Markus' Travel and International Living Blog

Markus is an enthusiastic traveler, who lives in Houston, TX (USA) most of the time, but also spends some time in Saalfelden, near Salzburg (Austria). He is fascinated by travel and also by his experiences gathered by living in two different countries and continents.

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Saturday, June 27, 2009
Windsurfing in Egypt (and other Water Sports)

Readers of my blog have recently seen my general overview of our trip to Egypt (“Relaxing with the Pharaohs”), our trip to Luxor and the Valley of the Kings, and our trip to Cairo and the Pyramids. All these things were awesome, once in a lifetime experiences. However, my main reason for going to Egypt, and the main reason why we will certainly be back, is the incredible water sports, and in particular windsurfing, that is to be had there.

In fact, we didn’t go to Egypt with a specific location or hotel in mind at all. Instead, I first searched for a good windsurfing station, and then picked a hotel nearby. The one station that looked best to me was Surfmotion, owned by German transplant Peter Mueller. The Station features tons of Neil Pryde, JP, and Fanatic equipment. None older than 6 months, and plenty of equipment on hand at all times. In hindsight, this is exactly the station I’d pick again (although I just went to look up their web site, and the site seems to be gone… I hope they are still there). Surfmotion is actually right on the grounds of the Abu Soma Intercontinental hotel, which is a very nice, albeit somewhat pricey hotel. Nice rooms, OK food, and the usual hard Egyptian beds.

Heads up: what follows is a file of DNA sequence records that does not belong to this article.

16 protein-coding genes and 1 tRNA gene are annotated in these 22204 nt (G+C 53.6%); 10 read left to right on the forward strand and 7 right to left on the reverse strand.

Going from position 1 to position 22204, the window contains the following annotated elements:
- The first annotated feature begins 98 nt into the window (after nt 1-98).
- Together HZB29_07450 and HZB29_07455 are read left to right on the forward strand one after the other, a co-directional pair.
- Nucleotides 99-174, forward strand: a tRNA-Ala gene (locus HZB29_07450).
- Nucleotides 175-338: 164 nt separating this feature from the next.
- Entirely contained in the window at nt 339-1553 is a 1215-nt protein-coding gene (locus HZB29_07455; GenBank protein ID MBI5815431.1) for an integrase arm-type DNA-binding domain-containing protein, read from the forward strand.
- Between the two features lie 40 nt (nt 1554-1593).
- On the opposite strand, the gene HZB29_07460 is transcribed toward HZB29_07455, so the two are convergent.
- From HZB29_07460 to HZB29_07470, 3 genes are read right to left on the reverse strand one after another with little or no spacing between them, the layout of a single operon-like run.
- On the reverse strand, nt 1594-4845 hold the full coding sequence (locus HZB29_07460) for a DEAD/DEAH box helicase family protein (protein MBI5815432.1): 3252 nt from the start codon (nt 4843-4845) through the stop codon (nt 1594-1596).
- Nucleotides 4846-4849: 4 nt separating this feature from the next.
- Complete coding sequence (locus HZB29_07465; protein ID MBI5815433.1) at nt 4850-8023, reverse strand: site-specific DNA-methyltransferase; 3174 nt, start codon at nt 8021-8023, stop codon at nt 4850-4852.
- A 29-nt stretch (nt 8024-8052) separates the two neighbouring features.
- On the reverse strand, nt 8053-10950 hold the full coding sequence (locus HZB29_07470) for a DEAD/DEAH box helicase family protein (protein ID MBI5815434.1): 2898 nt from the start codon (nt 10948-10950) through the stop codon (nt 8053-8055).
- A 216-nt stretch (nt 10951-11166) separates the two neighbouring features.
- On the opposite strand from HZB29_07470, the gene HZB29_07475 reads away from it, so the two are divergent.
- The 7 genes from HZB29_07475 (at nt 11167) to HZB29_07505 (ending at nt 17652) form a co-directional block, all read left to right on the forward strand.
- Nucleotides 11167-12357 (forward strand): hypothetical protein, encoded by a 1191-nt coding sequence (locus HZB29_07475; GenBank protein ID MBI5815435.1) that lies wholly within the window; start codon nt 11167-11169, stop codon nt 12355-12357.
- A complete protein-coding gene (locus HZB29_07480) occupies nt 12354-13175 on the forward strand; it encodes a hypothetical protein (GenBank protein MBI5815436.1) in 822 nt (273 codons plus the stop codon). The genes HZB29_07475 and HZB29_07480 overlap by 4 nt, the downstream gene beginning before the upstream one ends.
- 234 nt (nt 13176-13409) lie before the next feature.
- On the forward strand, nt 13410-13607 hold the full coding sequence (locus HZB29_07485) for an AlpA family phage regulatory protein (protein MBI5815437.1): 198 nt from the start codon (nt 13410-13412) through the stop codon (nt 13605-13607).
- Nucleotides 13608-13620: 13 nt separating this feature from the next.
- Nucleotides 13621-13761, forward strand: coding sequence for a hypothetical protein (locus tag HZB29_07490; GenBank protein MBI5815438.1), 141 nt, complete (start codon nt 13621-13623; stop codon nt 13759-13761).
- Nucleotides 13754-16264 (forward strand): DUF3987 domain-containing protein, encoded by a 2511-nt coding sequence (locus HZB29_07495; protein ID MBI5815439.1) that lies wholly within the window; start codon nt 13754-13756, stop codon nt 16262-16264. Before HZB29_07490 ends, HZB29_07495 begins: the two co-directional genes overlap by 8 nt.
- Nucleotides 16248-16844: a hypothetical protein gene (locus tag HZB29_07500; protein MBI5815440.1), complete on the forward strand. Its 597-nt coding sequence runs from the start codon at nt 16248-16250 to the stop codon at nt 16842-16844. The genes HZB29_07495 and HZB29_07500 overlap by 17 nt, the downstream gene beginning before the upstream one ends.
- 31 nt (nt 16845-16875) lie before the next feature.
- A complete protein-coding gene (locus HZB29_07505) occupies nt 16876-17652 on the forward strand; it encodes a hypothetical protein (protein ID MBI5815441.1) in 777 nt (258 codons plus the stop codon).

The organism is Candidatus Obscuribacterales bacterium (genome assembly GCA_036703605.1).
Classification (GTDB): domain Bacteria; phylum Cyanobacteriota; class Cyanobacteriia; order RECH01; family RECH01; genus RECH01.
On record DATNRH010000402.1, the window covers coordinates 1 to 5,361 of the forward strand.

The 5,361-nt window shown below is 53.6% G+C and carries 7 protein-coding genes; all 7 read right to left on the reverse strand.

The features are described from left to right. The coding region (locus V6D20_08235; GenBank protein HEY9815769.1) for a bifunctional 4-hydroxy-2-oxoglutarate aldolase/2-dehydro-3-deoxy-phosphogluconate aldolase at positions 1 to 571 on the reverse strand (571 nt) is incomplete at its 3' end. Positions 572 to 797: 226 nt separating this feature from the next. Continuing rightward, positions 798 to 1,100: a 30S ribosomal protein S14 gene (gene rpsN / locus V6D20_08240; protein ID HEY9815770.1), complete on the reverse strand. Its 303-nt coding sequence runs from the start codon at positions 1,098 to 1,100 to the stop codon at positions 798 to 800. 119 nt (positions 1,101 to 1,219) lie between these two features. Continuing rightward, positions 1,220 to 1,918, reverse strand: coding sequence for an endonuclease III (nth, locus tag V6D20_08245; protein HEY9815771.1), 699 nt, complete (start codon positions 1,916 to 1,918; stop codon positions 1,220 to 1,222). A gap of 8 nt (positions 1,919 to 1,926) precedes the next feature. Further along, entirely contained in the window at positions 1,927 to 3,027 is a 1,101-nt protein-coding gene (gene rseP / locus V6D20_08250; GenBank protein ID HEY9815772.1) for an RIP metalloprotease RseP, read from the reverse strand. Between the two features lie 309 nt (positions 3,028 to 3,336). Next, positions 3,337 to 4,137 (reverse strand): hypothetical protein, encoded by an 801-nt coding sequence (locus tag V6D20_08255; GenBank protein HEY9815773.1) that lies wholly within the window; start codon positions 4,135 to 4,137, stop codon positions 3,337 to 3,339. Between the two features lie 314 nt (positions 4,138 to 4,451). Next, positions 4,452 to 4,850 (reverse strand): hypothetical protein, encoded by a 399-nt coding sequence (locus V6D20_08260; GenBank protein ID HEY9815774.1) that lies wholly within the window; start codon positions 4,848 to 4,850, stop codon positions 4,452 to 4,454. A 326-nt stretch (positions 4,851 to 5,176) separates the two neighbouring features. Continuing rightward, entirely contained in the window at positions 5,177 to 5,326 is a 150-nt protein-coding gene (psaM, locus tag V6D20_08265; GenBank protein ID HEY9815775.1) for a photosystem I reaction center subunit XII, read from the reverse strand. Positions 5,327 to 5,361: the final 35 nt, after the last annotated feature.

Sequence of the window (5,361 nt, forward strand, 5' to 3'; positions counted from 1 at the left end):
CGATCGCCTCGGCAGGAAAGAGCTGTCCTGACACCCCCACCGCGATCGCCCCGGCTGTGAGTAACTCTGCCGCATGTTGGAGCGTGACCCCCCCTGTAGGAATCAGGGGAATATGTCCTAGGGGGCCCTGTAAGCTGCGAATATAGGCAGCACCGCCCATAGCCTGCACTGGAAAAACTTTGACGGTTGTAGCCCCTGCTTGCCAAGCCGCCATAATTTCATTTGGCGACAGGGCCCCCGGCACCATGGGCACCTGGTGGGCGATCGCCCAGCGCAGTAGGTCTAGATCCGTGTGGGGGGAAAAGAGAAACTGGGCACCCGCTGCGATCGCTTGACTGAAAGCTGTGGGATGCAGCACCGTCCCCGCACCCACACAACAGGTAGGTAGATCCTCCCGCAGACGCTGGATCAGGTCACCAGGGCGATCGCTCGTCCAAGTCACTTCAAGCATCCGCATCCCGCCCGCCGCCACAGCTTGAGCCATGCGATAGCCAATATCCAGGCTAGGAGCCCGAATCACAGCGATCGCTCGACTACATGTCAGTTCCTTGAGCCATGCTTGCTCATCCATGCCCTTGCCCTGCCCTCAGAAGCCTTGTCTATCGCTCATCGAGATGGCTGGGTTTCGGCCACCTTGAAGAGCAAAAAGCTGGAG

From a windsurfing point of view, it doesn’t get much better than Soma Bay, assuming you like flat water. The sea is incredible. No matter how far out you go, you will look down into turquoise, unthreatening water everywhere. A little further out you get a bit of chop, but close in, especially at low tide, you will sail like in a flying carpet, with the biggest bumps being an inch or two at most. Perfect to practice your jibes and tricks. The wind generally starts around 10 o’clock in the morning and picks up more and more, and it dies down again between 3pm and 5pm, sometimes going a little later. This makes it pretty easy to schedule things for experts and beginners alike. High-wind times turn Soma Bay into a great playground for advanced sailors, while the flat water and the shape of the bay combined with wind direction make it an ideal location for first-timers.